A three axis gimbal arrangement was considered and is illustrated in FIG. 9 that shows the nose of an UAV and its antenna. A 3rd axis allows continual adjustment to keep the singularity away from the LOS. However, it may not be optimal in this application; common LOS trajectories will require unwrapping events. Also, weight, power, and size increase.

Pointing, Acquisition, and Tracking (PAT)

The locations of the target node and vehicle, and vehicle attitude define the azimuth and elevation command angles relative to the vehicle. The PAT system of FIG. 10 includes an antenna 40, pedestal 41 that includes motors 42 and resolvers 43, motor electronics 44, R/D converters 45, a servo controller 46 a PAT algorithm logic 47, a GPS/INS unit 48 and an RF transceiver 49. The pedestal servo 41 receives and tracks those commands, thereby pointing the LOS at the Target Node and stabilizing the LOS against UAV attitudinal disturbances. Acquisition and tracking refer to the detection and removal of bias errors during acquisition before a link is formed, and while the link is up, respectively. The RF received signal strength metric enables closed-loop tracking.

“Logic”, as used herein, includes but is not limited to hardware, firmware, software and/or combinations of each to perform a function(s) or an action(s), and/or to cause a function or action from another logic, method, and/or system. For example, based on a desired application or needs, logic may include a software controlled microprocessor, discrete logic like an application specific integrated circuit (ASIC), a programmed logic device, a memory device containing instructions, or the like. Logic may include one or more gates, combinations of gates, or other circuit components. Logic may also be fully embodied as software. Where multiple logics are described, it may be possible to incorporate the multiple logics into one physical logic. Similarly, where a single logic is described, it may be possible to distribute that single logic between multiple physical logics.

The pointing error budget consists of static and dynamic error. Static (pedestal, boresight cal., radome distortion) is approximately 0.2° peak. FIG. 11 is a table showing dynamic error for open-loop and closed-loop operation. Open-loop means no RF feedback. Target Node location is provided to the PAT algorithm logic, which points the antenna 40 accordingly, stabilizing the LOS about that pointing vector. Acquisition mode then begins, starting with a peak error estimated to be 1.26°.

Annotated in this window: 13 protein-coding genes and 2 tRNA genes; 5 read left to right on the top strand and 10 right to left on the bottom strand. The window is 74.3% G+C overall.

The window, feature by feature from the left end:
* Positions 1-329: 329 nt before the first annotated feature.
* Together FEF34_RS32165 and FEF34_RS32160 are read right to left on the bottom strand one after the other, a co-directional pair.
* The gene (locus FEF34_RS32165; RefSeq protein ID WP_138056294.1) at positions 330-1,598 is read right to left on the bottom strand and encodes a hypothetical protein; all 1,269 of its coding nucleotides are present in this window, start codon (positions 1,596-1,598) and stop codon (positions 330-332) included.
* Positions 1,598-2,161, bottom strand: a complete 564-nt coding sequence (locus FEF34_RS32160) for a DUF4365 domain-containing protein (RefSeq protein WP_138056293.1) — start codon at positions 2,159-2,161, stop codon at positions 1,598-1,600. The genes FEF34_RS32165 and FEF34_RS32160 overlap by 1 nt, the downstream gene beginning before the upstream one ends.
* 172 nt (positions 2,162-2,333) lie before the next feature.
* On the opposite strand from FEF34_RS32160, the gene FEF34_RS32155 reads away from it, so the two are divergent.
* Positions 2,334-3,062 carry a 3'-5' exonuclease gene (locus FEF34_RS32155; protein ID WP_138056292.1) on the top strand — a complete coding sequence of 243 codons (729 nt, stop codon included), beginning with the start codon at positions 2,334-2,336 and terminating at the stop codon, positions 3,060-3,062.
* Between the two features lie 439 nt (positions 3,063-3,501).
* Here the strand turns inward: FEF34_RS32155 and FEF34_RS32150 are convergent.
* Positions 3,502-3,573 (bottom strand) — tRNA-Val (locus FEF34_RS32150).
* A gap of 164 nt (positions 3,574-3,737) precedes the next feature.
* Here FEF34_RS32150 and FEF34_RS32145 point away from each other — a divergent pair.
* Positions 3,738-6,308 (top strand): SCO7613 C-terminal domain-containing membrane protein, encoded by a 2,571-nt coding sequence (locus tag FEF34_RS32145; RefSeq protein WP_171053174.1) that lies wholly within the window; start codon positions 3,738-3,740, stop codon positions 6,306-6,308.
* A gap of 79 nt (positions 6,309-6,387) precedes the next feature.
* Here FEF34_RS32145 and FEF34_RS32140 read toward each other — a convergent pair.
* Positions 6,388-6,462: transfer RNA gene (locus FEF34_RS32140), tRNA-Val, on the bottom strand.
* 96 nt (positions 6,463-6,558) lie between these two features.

To acquire one node stares and the other searches, the staring node lingering twice as long as the other requires to scan the region of uncertainty. In this case, with a 1.26° error radius relative to the 0.4° beam radius (1 dB), a scan takes an estimated 1 second. The staring node updates its pointing direction every 2 seconds and the overall Acquisition period takes 16 seconds. When the link is discovered, the sync event occurs and a Link Lock Indicator sent. PAT transitions to Track Mode given the current offset location at the end of acquisition as a starting point. A conical scan producing about a 0.2 dB of signal strength variation is used to peak up the beam, removing slowly varying errors as noted in the right column of FIG. 11. Preferably, opposing nodes perform a conical scan periodically, not continuously, and at different times. During track mode, peak errors should be limited to ˜0.3° peak error.

Millimeter-Wave LNA:

Improvement in PA power and efficiency are desired. A 3 dB improvement in link margin with no penalty in DC power consumption is readily achievable through LNA enhancement, exploiting recent advances in low noise device technology. A sub-2 dB noise figure MMIC low noise amplifier (LNA) can be designed operating at E-band using a 50 nm low noise MHEMT process. Current COTS GaAs PHEMT LNAs exhibit 5 dB noise figure with only 13-14 dB gain at E-band, while more costly 0.1 μm InP HEMT LNAs (HRL LM4-110) cover the 81-86 GHz band with 4 dB maximum NF.